The American Dietetic Association has named March National Nutrition Month. But to help us think a bit more deeply about our eating habits, the ADA has a second message that coincides with the themed month: Nutrition From the Ground Up.
So if you’re wondering if that means eating more foods from nature, you’re right, and if you’re thinking that this message is a call to build a healthier diet, you’re also right.
One of the foundations of developing a healthy eating plan is consuming plenty of plant-based foods, or foods from the ground. And while fruits, vegetables, nuts and seeds are full of disease-fighting vitamins and minerals, they also share the common denominator of containing fiber.
We now know that most Americans don’t get enough of the 25 recommended grams of fiber a day, but rather than relying on the new line of processed foods that are added with synthetic fibers, which can cause gastrointestinal distress and may not offer the same health benefits as fiber in its natural form, we thought we would focus on a diet that is all about helping you eat more fiber: The F-Factor Diet.
Here is a summarizing look at what The F-Factor Diet is all about and how it can help you slim down and improve your health.
The F-Factor Diet, by Tanya Zuckerbrot, M.S., R.D., is a four-week plan that encourages you to add certain foods to your diet rather than eliminating specific foods.
Zuckerbrot believes that if we all eat more fiber we’ll be thinner and healthier. Fiber is found in plant-based foods and by itself does not contain nutrients, but it is its indigestible form, which is not absorbed or digested by the body, that produces its effects, namely a healthy digestive tract. Fiber has been linked to regularity as well as lower cholesterol levels, balanced blood sugar levels and weight loss.
By focusing on whole foods that are naturally fiber-rich as your mainstay eats (think tons of veggies and fruit), you’ll see the number on the scale creep down while also seeing your health improve. Clearer skin, smoother hair, a livelier step are all promised as well as improvements in key health markers like cholesterol levels and a diminished risk of certain cancers, like colon and breast cancers.
Perhaps the most important element of a diet is the food. And as we previously mentioned, The F-Factor Diet is all about putting healthy foods into your diet, not taking the bad stuff away. You’ll still get to eat from your favorite Chinese take-out dive, nosh on a nostalgic Fudgesicle or feast on pancakes for Sunday brunch.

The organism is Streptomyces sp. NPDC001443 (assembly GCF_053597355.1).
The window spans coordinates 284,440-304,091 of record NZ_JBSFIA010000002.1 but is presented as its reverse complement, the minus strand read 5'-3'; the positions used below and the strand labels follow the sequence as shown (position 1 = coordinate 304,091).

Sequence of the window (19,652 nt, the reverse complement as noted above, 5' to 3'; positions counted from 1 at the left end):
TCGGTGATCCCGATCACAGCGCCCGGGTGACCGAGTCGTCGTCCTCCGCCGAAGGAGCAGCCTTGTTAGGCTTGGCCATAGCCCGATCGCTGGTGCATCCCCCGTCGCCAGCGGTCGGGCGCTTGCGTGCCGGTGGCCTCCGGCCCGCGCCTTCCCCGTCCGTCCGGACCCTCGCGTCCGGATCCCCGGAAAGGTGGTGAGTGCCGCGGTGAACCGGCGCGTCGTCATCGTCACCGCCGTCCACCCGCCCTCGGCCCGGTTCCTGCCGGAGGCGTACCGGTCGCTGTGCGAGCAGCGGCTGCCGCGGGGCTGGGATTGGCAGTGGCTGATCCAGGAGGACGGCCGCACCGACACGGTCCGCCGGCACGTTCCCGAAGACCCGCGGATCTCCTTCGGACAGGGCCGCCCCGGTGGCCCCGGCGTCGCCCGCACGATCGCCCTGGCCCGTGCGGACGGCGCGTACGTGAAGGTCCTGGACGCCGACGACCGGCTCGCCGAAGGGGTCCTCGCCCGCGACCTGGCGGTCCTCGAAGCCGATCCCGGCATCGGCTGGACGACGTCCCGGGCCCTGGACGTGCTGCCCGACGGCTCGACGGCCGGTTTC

The F-Factor Diet lays out a very detailed menu plan for you to follow the entire four weeks of the weight loss plan. Portions, brand names and recipes, when used, are clearly explained leaving little guesswork on your part. Each daily menu plan also provides a breakdown of calories consumed, carbohydrates consumed and of course, grams of fiber consumed.
Three meals and two snacks are allowed and they are all comprised of a fiber-rich vegetable, grain or fruit and a lean protein source.
Each day, you will consume 900 to 1,400 calories with grams of fiber hovering around the 40 to 50 mark and carb grams kept between 50 to 70.
Even though Zuckerbrot includes the four-week menu plan on her website, you must purchase the book in order to make the recipes cited on the diet plan.
Here is a sample day on The F-Factor Diet from week three.
Breakfast: One container of 0 percent Fage yogurt with 1/2 cup of All Bran cereal, 3/4 cup blackberries and one ounce of walnuts.
Lunch: Turkey burger on a whole-wheat bun topped with lettuce and tomato and a tossed salad.
Snack: One whole-wheat, high fiber tortilla topped with tomato sauce and low-fat mozzarella cheese.
Dinner: Two cups of mixed greens, macaroni and cheese (recipe included), one cup of steamed broccoli.
Dessert/Evening Snack: Sugar-free jello
March 3rd, 2010